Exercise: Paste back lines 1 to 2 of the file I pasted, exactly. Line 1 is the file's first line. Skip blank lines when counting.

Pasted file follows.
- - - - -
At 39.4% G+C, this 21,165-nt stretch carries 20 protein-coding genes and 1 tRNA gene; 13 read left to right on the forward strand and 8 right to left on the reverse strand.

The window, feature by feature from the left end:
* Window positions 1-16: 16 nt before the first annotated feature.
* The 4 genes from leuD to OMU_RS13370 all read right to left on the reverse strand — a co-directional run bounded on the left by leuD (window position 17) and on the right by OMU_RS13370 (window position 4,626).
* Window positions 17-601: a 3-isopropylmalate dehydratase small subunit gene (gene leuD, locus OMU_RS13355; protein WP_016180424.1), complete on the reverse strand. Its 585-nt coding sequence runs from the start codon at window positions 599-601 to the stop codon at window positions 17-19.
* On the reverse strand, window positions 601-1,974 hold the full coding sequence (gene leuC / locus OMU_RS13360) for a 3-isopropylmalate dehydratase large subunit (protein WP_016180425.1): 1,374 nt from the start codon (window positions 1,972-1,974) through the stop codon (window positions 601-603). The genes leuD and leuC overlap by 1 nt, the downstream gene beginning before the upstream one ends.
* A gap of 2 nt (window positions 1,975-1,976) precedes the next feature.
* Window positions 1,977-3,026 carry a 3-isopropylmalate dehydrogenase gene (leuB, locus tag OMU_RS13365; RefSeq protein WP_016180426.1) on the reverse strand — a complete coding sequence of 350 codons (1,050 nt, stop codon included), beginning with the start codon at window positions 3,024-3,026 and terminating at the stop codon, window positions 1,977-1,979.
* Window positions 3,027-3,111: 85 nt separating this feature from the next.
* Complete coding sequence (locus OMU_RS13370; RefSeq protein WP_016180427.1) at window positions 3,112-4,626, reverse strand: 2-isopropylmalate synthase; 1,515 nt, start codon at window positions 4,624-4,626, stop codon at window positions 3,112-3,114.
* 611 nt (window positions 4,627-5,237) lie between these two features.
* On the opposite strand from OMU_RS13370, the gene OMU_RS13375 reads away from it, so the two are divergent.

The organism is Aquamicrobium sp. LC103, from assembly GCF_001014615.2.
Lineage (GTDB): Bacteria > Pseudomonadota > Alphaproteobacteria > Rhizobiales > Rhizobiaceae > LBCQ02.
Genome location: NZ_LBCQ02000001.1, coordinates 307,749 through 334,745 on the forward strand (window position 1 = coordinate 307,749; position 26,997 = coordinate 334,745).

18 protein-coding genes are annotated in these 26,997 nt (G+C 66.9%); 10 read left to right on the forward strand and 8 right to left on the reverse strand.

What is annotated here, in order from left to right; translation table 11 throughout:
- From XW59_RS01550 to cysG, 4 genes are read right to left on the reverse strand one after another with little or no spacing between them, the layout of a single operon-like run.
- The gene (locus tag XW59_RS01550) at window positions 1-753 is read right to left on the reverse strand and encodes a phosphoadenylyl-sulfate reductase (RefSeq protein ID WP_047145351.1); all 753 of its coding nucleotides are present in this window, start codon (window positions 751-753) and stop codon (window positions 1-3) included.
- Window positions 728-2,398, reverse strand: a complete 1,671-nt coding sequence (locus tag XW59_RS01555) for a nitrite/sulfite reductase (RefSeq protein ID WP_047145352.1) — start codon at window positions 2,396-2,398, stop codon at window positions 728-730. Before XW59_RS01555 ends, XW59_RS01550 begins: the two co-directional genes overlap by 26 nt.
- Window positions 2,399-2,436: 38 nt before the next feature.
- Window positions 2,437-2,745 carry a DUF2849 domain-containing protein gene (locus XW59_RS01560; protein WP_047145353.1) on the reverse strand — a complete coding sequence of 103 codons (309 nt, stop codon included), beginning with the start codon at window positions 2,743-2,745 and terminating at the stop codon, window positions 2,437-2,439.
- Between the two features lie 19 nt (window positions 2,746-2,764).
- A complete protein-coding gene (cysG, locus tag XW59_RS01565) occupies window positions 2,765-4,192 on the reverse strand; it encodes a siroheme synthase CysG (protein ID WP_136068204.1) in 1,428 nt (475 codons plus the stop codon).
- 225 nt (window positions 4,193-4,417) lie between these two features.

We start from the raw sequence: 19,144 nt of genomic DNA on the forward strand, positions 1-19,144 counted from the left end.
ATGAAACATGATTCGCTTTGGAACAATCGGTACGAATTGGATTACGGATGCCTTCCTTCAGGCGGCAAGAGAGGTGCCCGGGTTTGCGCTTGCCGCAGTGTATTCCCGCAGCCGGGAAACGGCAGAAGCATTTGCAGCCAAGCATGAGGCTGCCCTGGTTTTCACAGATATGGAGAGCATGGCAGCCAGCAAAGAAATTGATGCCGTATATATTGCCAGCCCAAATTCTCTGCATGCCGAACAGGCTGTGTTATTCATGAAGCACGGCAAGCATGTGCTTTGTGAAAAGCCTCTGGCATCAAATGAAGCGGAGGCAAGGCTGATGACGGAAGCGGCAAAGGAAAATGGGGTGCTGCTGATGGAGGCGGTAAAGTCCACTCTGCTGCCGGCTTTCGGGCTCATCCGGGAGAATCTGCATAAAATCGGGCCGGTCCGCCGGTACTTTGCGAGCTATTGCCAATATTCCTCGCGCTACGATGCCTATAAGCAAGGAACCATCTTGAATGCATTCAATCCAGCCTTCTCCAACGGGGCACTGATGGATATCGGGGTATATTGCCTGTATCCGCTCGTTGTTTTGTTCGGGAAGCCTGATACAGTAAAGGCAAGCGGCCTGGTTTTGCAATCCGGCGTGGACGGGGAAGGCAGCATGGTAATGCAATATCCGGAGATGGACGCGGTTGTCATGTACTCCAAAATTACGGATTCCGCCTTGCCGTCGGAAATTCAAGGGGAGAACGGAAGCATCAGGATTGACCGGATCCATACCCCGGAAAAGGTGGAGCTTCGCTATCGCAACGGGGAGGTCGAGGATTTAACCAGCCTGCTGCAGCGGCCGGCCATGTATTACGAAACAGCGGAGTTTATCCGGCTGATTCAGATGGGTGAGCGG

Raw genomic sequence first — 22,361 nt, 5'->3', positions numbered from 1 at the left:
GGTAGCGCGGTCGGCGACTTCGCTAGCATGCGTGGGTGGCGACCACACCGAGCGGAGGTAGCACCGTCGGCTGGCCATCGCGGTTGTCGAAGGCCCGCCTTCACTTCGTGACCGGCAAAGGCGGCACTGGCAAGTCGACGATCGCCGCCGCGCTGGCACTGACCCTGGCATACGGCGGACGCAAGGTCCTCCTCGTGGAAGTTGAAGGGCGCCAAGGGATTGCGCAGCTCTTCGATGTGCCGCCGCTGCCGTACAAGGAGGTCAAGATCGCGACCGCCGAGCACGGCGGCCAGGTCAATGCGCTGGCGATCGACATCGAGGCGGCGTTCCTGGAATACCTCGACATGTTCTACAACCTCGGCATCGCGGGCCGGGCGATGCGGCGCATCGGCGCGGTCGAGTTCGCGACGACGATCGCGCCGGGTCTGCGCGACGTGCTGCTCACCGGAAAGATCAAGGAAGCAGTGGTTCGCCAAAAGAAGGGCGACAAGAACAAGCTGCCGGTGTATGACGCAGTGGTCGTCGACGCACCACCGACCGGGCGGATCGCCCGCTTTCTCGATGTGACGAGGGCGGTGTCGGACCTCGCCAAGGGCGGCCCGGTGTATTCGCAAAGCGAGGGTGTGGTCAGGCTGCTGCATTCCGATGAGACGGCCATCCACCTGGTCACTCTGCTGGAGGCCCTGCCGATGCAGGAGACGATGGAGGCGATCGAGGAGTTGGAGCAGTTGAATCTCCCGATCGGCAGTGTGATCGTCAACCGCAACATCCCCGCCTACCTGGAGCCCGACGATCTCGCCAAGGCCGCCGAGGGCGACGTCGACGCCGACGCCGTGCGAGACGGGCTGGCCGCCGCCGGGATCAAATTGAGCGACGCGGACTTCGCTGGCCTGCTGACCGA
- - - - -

At 39.4% G+C, this 21,165-nt stretch carries 20 protein-coding genes and 1 tRNA gene; 13 read left to right on the forward strand and 8 right to left on the reverse strand.

The window, feature by feature from the left end: